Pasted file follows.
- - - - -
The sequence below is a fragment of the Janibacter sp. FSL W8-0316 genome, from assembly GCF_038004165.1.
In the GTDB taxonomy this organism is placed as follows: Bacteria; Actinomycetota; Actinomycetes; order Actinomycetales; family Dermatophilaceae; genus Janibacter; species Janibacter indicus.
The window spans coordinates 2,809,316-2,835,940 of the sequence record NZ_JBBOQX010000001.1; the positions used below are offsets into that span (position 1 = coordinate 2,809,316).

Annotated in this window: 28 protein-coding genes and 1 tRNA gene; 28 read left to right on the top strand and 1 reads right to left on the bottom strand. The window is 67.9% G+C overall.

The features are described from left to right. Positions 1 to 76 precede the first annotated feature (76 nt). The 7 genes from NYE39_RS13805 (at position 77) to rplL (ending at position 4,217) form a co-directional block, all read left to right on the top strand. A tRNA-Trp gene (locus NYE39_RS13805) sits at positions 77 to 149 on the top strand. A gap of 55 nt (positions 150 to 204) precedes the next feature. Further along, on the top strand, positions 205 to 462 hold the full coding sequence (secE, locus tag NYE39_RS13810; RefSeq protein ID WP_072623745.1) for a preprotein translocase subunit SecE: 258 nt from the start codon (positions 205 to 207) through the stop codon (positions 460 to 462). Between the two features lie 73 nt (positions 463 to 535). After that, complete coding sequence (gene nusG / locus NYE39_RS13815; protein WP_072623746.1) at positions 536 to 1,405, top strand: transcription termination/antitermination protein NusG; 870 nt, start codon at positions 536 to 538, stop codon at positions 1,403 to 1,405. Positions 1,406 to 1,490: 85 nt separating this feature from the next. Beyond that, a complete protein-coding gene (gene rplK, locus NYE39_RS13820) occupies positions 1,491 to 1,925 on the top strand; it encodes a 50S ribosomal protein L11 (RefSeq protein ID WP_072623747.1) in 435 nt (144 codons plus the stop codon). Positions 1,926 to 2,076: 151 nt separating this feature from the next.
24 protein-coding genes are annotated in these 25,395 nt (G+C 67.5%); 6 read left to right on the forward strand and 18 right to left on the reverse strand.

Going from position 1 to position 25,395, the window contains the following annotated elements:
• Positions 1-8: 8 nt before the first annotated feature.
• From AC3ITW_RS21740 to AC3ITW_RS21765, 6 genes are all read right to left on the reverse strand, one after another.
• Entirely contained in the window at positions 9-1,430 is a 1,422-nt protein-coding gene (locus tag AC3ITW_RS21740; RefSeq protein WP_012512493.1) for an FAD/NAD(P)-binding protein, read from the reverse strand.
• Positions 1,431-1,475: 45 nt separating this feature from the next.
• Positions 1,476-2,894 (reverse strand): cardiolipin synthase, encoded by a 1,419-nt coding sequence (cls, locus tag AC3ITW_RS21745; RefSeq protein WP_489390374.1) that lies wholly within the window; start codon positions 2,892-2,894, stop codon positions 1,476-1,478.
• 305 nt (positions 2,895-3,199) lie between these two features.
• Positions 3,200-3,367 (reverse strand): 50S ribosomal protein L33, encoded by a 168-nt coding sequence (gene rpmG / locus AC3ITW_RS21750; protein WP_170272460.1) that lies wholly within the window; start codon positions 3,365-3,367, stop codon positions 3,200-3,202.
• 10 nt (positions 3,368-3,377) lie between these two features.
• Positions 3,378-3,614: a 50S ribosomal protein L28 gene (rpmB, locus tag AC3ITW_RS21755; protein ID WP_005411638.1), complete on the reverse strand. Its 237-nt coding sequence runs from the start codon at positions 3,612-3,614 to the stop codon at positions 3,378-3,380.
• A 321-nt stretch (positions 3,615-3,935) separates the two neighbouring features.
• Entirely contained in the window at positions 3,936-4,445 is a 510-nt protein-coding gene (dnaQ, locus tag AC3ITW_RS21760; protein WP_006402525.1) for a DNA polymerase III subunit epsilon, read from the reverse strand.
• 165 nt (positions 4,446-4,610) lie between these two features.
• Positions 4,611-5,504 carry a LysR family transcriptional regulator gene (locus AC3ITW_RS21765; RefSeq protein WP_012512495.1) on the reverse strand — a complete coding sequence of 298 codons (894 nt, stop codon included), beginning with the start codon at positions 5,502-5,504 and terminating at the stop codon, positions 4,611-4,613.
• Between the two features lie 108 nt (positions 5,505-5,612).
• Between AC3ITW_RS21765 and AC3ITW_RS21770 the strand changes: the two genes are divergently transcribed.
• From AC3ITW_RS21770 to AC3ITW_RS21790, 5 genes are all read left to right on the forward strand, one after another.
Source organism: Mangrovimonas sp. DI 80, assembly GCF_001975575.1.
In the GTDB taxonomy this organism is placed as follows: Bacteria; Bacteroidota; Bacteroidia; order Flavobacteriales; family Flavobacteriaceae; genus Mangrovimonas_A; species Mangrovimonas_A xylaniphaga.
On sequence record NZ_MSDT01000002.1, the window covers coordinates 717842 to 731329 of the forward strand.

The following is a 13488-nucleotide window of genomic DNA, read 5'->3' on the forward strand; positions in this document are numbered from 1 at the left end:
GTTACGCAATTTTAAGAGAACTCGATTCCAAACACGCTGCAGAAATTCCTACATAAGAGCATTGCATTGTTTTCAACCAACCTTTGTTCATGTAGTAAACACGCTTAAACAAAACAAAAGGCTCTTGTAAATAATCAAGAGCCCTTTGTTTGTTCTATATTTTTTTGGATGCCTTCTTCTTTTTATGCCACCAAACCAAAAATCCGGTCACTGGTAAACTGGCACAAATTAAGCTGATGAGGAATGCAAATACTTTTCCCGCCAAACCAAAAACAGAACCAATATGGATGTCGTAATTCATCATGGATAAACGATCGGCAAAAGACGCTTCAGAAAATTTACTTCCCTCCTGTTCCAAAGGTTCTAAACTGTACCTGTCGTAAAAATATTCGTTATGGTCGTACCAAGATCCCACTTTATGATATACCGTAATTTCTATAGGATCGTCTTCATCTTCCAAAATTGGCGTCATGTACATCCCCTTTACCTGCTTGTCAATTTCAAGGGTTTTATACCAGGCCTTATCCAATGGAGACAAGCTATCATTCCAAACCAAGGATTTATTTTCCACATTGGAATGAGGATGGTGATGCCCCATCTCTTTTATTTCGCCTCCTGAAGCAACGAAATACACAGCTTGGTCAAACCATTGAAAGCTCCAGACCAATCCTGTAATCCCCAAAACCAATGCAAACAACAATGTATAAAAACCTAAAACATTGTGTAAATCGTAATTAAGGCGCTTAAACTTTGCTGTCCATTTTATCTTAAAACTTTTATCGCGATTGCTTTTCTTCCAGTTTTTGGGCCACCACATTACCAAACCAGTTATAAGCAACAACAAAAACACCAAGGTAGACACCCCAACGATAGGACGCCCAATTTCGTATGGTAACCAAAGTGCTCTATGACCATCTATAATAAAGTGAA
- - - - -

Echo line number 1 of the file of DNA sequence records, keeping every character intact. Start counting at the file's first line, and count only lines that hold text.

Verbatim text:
The sequence below is a fragment of the Janibacter sp. FSL W8-0316 genome, from assembly GCF_038004165.1.